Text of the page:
By Everton Bailey Jr. | The Oregonian & OregonLive; September 8, 2016

A Los Angeles-based filmmaker has filed a lawsuit Thursday to compel the FBI and the U.S. Department of Justice to release the investigative files in the notorious D.B. Cooper hijacking case.

The lawsuit was filed in U.S. District Court in Washington D.C., and comes after the FBI announced in July that it had closed the case because investigators still couldn’t definitively identify the man who parachuted from a Boeing 727 flying over Washington State in 1971 and disappeared with $200,000 in cash.

Tom Colbert, the filmmaker and a former journalist, claims the FBI’s announcement came a day after a two-part series aired on The History Channel that featured him and a team of experts conducting their own investigation on D.B. Cooper’s true identity. Colbert says his team found more than 100 pieces of evidence that point to Cooper being Robert W. Rackstraw, a 72-year-old Vietnam War veteran with parachute training who lives in Southern California.

Rackstraw has claimed to be D.B. Cooper in the past, but wouldn’t confirm or deny it when Colbert interviewed him for the show, the lawsuit said. The show, “D.B. Cooper: Case Closed?” aired on July 10 and 11. According to the lawsuit, Colbert made a Freedom of Information Act request for the Cooper case file to the FBI on July 12 and didn’t receive a response.

The lawsuit said the bureau “took advantage of the airing of the program to close its case and hide the fact that it could not develop evidence sufficient to prosecute Rackstraw beyond a reasonable doubt because of earlier Bureau investigative errors and failures.”

In a July 12 statement issued by the FBI’s Seattle field office, the agency said it began redirecting resources devoted to the D.B. Cooper case on July 8 to focus on other priorities. The evidence collected over the past 45 years would be preserved for historical purposes at the FBI Headquarters in Washington D.C., the statement said. Investigators would no longer pursue tips provided by the public unless Cooper’s parachutes, the missing money or other specific physical evidence was found.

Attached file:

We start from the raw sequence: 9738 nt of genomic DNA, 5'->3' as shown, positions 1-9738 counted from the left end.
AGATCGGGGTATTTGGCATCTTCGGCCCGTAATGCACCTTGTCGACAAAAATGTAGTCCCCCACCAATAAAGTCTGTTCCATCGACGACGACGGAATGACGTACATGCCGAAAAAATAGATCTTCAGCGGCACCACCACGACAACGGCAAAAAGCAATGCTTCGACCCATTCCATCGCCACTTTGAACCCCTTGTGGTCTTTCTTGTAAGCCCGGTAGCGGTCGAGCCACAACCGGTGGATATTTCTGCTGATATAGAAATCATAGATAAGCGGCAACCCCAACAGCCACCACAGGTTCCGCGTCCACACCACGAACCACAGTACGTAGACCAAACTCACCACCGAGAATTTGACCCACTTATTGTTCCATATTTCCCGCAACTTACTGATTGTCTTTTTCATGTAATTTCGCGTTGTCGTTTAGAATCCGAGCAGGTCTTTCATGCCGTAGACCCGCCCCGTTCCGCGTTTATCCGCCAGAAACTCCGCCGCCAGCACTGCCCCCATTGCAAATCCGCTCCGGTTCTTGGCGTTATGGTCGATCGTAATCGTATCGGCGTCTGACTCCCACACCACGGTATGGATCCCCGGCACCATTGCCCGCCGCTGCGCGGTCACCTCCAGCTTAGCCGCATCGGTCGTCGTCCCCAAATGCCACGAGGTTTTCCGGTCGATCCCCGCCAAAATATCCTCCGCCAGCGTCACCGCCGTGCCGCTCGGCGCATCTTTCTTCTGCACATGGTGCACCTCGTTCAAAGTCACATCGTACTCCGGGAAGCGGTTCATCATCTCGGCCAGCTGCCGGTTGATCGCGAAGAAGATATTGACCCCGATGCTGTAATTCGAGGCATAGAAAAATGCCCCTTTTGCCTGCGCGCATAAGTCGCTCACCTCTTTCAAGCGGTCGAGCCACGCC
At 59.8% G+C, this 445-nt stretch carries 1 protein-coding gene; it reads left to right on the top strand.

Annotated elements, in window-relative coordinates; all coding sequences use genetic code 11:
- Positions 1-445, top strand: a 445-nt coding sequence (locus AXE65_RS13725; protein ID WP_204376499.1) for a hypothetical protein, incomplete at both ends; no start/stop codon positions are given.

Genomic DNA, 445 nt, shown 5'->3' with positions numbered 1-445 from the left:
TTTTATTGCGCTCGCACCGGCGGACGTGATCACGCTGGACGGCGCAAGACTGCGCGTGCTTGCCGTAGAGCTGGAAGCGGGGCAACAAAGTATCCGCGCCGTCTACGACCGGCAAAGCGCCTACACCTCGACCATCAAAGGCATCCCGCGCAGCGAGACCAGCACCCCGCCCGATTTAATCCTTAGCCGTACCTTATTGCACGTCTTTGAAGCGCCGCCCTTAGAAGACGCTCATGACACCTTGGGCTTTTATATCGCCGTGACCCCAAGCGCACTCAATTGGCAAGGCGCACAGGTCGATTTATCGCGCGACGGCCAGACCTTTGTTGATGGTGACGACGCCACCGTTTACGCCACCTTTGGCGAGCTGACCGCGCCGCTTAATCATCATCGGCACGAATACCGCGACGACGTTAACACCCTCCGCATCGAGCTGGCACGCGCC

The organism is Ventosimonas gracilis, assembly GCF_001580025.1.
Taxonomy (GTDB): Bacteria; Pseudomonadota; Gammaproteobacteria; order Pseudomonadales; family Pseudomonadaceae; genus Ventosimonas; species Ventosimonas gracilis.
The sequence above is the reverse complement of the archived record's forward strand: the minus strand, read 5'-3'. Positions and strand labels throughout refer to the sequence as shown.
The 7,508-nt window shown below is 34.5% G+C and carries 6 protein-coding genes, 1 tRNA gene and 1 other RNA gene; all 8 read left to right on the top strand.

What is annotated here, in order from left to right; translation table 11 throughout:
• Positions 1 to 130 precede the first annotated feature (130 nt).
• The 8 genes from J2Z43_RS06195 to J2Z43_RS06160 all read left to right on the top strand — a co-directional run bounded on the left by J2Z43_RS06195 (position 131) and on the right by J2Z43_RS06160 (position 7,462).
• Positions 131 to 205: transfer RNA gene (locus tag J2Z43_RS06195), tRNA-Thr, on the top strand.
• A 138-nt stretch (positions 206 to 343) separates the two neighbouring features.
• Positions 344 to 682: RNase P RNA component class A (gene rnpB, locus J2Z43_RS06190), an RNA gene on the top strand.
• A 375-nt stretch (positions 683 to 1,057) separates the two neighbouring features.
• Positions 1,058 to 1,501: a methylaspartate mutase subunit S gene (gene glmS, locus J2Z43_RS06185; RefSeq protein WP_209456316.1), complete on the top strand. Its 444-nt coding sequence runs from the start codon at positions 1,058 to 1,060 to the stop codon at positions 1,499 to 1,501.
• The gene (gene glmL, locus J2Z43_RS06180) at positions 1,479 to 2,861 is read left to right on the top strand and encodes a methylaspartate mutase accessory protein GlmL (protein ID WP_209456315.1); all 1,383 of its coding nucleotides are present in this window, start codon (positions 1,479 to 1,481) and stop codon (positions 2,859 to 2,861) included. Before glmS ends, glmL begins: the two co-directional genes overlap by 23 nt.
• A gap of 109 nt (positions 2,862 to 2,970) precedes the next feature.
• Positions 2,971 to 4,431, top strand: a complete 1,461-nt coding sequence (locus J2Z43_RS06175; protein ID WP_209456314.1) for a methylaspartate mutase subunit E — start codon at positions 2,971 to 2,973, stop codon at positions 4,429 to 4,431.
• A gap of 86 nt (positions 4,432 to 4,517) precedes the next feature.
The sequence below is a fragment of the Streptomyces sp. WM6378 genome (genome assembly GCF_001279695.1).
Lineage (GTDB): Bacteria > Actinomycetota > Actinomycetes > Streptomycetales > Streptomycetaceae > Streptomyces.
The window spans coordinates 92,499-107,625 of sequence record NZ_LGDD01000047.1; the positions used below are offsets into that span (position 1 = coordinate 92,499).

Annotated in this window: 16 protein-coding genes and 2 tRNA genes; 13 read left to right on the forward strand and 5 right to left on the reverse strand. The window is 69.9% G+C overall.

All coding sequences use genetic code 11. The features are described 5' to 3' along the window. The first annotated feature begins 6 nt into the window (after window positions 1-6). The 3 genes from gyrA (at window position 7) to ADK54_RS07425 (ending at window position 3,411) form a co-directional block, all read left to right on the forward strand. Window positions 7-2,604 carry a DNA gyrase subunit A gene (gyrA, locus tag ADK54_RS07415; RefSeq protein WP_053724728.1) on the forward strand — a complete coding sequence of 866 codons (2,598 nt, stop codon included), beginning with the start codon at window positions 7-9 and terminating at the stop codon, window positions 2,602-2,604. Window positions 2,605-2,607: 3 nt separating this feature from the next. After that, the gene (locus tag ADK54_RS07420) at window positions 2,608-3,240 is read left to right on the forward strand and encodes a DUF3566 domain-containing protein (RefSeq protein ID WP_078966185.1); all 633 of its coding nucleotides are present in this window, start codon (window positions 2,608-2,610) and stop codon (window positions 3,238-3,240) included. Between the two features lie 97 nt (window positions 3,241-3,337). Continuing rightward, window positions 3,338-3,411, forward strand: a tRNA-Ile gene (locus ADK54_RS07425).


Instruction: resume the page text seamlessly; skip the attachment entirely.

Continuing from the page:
A spokesman for the FBI’s Seattle field office, which led the decades-long investigation, did not comment on the lawsuit Thursday.

On Nov. 24, 1971, a man said to be in his 40s and wearing dark sunglasses bought a ticket under the name “Dan Cooper” and boarded a Seattle-bound flight at Portland International Airport. He showed a flight attendant a note soon after takeoff saying he had a bomb. He then demanded $200,000 and parachutes.

Cooper let three dozen passengers off the plan when it landed in Seattle in exchange for the cash and parachutes, then ordered the remaining crew to fly south. Cooper, wearing a business suit, later jumped out the back of the plane over woods in southwest Washington.

Neither Cooper nor the parachute was found, but $5,800 cash matching the serial numbers of the ransom money was discovered in 1980 buried along the Columbia River. He began being referred to as “D.B. Cooper” after a wire service report mistakenly identified him under that name.